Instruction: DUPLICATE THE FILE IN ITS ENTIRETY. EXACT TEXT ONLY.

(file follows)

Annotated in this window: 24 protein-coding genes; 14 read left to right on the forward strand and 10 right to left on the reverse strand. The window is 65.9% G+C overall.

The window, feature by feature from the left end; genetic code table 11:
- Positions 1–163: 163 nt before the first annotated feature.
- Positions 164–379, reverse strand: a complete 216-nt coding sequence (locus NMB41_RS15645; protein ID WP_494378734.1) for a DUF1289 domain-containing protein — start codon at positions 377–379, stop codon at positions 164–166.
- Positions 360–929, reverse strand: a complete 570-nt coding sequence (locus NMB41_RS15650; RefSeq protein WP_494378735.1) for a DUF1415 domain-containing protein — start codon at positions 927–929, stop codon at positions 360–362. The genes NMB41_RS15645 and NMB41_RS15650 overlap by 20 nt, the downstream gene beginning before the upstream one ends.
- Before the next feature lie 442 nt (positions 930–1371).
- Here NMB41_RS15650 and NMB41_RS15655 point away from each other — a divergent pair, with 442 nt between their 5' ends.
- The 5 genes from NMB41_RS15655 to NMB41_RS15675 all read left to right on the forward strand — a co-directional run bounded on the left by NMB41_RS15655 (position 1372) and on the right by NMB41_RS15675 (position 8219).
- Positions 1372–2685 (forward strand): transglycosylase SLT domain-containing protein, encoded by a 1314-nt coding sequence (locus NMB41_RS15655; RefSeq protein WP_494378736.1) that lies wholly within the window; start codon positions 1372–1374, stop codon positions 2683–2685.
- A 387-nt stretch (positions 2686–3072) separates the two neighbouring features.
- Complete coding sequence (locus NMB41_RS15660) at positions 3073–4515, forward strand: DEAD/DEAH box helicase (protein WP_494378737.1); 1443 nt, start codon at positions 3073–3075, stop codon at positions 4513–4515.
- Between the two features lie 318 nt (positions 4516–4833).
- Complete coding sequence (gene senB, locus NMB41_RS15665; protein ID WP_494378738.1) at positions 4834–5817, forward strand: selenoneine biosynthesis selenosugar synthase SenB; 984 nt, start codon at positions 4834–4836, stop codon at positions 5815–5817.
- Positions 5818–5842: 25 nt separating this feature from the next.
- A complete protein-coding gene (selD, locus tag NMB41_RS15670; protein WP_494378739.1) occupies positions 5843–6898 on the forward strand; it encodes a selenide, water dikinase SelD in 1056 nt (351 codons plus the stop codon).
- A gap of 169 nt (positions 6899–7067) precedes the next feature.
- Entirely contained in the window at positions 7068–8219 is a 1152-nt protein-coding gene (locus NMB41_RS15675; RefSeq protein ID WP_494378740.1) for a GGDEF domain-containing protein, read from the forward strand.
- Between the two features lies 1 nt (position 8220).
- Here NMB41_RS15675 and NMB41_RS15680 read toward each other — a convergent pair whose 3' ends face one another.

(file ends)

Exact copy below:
Annotated in this window: 24 protein-coding genes; 14 read left to right on the forward strand and 10 right to left on the reverse strand. The window is 65.9% G+C overall.

The window, feature by feature from the left end; genetic code table 11:
- Positions 1–163: 163 nt before the first annotated feature.
- Positions 164–379, reverse strand: a complete 216-nt coding sequence (locus NMB41_RS15645; protein ID WP_494378734.1) for a DUF1289 domain-containing protein — start codon at positions 377–379, stop codon at positions 164–166.
- Positions 360–929, reverse strand: a complete 570-nt coding sequence (locus NMB41_RS15650; RefSeq protein WP_494378735.1) for a DUF1415 domain-containing protein — start codon at positions 927–929, stop codon at positions 360–362. The genes NMB41_RS15645 and NMB41_RS15650 overlap by 20 nt, the downstream gene beginning before the upstream one ends.
- Before the next feature lie 442 nt (positions 930–1371).
- Here NMB41_RS15650 and NMB41_RS15655 point away from each other — a divergent pair, with 442 nt between their 5' ends.
- The 5 genes from NMB41_RS15655 to NMB41_RS15675 all read left to right on the forward strand — a co-directional run bounded on the left by NMB41_RS15655 (position 1372) and on the right by NMB41_RS15675 (position 8219).
- Positions 1372–2685 (forward strand): transglycosylase SLT domain-containing protein, encoded by a 1314-nt coding sequence (locus NMB41_RS15655; RefSeq protein WP_494378736.1) that lies wholly within the window; start codon positions 1372–1374, stop codon positions 2683–2685.
- A 387-nt stretch (positions 2686–3072) separates the two neighbouring features.
- Complete coding sequence (locus NMB41_RS15660) at positions 3073–4515, forward strand: DEAD/DEAH box helicase (protein WP_494378737.1); 1443 nt, start codon at positions 3073–3075, stop codon at positions 4513–4515.
- Between the two features lie 318 nt (positions 4516–4833).
- Complete coding sequence (gene senB, locus NMB41_RS15665; protein ID WP_494378738.1) at positions 4834–5817, forward strand: selenoneine biosynthesis selenosugar synthase SenB; 984 nt, start codon at positions 4834–4836, stop codon at positions 5815–5817.
- Positions 5818–5842: 25 nt separating this feature from the next.
- A complete protein-coding gene (selD, locus tag NMB41_RS15670; protein WP_494378739.1) occupies positions 5843–6898 on the forward strand; it encodes a selenide, water dikinase SelD in 1056 nt (351 codons plus the stop codon).
- A gap of 169 nt (positions 6899–7067) precedes the next feature.
- Entirely contained in the window at positions 7068–8219 is a 1152-nt protein-coding gene (locus NMB41_RS15675; RefSeq protein ID WP_494378740.1) for a GGDEF domain-containing protein, read from the forward strand.
- Between the two features lies 1 nt (position 8220).
- Here NMB41_RS15675 and NMB41_RS15680 read toward each other — a convergent pair whose 3' ends face one another.